Between 1827 and 1830, Joseph Smith, the charismatic creator of the Mormon Church, was very busy doing, either, one of two things in upstate New York and Pennsylvania. He Joseph Daher was either genuinely translating golden plates inscribed with reformed Egyptian hieroglyphics into what he entitled the Book of Mormon, or he was busily contriving a purely fictional book from his own imagination, and from other various resources available to him. During this time period, a number of controversial things could have actually transpired, surrounding the publication of the Book of Mormon in 1830, which, for obvious reasons, were not made a part of the official Latter-day Saint history published by the LDS Church. You see, the golden plates, which Joseph Smith claimed that he unearthed from the ground, according to the promptings of an angel, were, supposedly, a historical and doctrinal record of the ancient inhabitants of North, Central, and South America, who, the Book of Mormon claims, were Hebrew in origin. These ancient people were called Nephites, and, according to Smith, wrote scriptures on golden plates, which had been formerly written during the 8th Century B.C. by the biblical Old Testament Prophet Isaiah. These scriptures had, supposedly, been handed down to them exactly as Isaiah had written them (two centuries earlier) before the Jews, who later became the Nephites, left the Holy Land in 600 B.C. The Book of Mormon also contains what are supposed to be the admonitions and teachings of Jesus Christ, which he allegedly made to the Nephites when he visited them on the American continent after his ascension into heaven, around 33 A.D.
An accurate history of Joseph Smith reveals that he was a bright, imaginative, cunning, and pragmatic individual who could read well and had access to Bibles, dictionaries, and other resources including books, written by current authors, about religion and history that were published and widely circulated in stores and libraries in Manchester and Palmyra, New York, and in, and around, Harmony, Pennsylvania. Most of the work Smith did on the Book of Mormon supposedly took place in Harmony, Pennsylvania. Yet, Smith, according to Mormon history, had the golden plates in his possession in 1827, which meant that he, either, had real “golden plates,” or that he was beginning, or continuing, his fictional writing of what would become the Book of Mormon. It is good to remember that, in less than one year during the 1930s, Edgar Rice Burroughs, the famed author of the “Tarzan” books, created from nothing a convoluted fictional African civilization and the character Tarzan, with the resources that were available at the New York City Library. And, like the Book of Mormon, his books eventually became best-sellers. Burroughs, like Joseph Smith, had an extremely vivid imagination.
Over the past 173 years, the Book of Mormon has been carefully analyzed and scrutinized by expert philologists and theologians for tale-tell evidences of that old fraudulent methodology employed by thoroughly pragmatic writers who find it difficult to produce, with their own minds, their own work. This is the crime of plagiarism. Within the pages of the Book of Mormon, extensive quotations from the writings of Isaiah, from the Old Testament, are found in 1 Nephi 20-21, 2 Nephi 7, 8, & 12-23. Hence, one, of two things, is certainly true about these passages from Isaiah, which Joseph Smith claims is a correct rendering of what was written in an unknown language on golden plates. Either the Book of Mormon is a true historical account of what real ancient Americans, called Nephites, wrote, as they quoted from the Book of Isaiah in the pure form that the ancient Hebrew Prophet dispensed to the Israelites four hundred years earlier. Or, conversely, Joseph Smith created the mythical Nephite characters from his own vivid imagination and directly plagiarized Isaiah from the only Bible that he had, the King James Version of the Bible.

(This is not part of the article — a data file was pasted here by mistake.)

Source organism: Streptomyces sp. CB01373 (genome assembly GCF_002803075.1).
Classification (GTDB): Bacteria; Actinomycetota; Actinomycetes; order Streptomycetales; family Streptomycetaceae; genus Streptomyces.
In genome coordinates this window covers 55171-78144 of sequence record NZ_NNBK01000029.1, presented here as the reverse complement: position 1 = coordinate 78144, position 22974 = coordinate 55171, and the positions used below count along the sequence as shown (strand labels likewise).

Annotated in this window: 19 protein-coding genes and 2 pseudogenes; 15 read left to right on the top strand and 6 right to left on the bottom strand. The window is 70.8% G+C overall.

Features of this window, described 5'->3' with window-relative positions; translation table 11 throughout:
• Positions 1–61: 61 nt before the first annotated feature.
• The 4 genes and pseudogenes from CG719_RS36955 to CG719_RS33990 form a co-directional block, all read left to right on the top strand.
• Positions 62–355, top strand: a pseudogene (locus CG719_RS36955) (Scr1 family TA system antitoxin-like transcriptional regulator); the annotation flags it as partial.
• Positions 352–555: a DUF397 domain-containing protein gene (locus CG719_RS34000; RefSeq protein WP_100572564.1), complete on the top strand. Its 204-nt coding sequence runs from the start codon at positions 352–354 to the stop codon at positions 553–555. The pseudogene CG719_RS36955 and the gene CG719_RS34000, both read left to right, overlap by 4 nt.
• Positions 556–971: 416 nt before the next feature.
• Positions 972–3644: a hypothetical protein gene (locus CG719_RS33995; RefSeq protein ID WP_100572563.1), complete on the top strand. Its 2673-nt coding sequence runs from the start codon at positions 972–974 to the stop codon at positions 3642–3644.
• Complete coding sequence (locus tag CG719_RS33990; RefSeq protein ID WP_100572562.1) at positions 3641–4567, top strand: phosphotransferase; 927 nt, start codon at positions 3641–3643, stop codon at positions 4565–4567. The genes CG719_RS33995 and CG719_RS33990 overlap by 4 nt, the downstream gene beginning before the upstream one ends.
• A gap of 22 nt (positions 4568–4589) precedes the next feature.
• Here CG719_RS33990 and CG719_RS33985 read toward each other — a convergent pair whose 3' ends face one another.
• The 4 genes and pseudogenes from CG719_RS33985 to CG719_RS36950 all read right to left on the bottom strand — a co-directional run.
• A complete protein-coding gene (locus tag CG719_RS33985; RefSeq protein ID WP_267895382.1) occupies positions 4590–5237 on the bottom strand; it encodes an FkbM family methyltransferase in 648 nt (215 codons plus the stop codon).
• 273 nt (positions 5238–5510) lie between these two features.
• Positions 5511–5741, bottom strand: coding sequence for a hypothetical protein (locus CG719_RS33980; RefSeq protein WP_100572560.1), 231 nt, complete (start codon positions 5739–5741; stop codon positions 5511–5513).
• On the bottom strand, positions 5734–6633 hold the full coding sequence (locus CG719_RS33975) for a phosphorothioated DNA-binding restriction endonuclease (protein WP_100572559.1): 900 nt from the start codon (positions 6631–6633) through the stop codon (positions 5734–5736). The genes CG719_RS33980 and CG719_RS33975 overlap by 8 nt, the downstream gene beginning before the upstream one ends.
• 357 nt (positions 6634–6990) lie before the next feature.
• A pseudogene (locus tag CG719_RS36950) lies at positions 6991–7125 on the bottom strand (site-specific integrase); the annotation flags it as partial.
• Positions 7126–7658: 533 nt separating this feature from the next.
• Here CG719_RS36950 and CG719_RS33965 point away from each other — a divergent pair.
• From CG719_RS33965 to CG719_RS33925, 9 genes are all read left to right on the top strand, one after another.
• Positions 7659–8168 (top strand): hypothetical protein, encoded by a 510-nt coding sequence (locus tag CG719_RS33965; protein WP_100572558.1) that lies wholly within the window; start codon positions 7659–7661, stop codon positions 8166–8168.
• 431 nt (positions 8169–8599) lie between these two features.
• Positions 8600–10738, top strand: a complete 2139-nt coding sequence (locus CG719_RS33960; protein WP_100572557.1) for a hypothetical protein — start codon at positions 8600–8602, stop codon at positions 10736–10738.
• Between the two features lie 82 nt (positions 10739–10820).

A lot of things have happened since 1830 in the way of improved, more correct, translations of the Holy Bible, since many more accurate Hebrew, Greek, and Latin manuscripts have been discovered in the Holy Land and translated since the advent of the 20th Century. The King James Version of the Holy Bible was translated, beginning in 1604 and completed in 1611, by Elizabethan English translators using the flowery language of that particular period in 17th Century English history. The Revised Standard Version of the Bible was produced in the early 20th Century from the 1879 Revised Version of the Bible, which was the first, and remains the only, recognized and authorized revision of the King James Bible. And, again, the King James Bible was the only Bible Joseph Smith had in his possession during the time period 1827-1830.
Numerous word changes have been made in the improved translations from the King James Version to the New International Version (published in the 1970s and updated in 2011), which is now regarded by most theologians and Bible scholars as the most correct of all the translations. So, if Joseph Smith actually translated an ancient religious record, which was anciently inscribed on golden plates, the scripture written by Isaiah and inscribed on those plates by ancient American writers should conform to the most correct translation of the Old Testament since the 1611 King James Bible. Now the issue follows as to whether it would be necessary to examine every scripture of Isaiah found in the Book of Mormon to determine if Joseph Smith plagiarized from the King James Bible, while deliberately changing a few words here-and-there in the verses to make them appear somewhat different. Or would one substantial example of plagiarism be sufficient? I think it would be sufficient, for where there is one example of plagiarism, there are probably many, many others.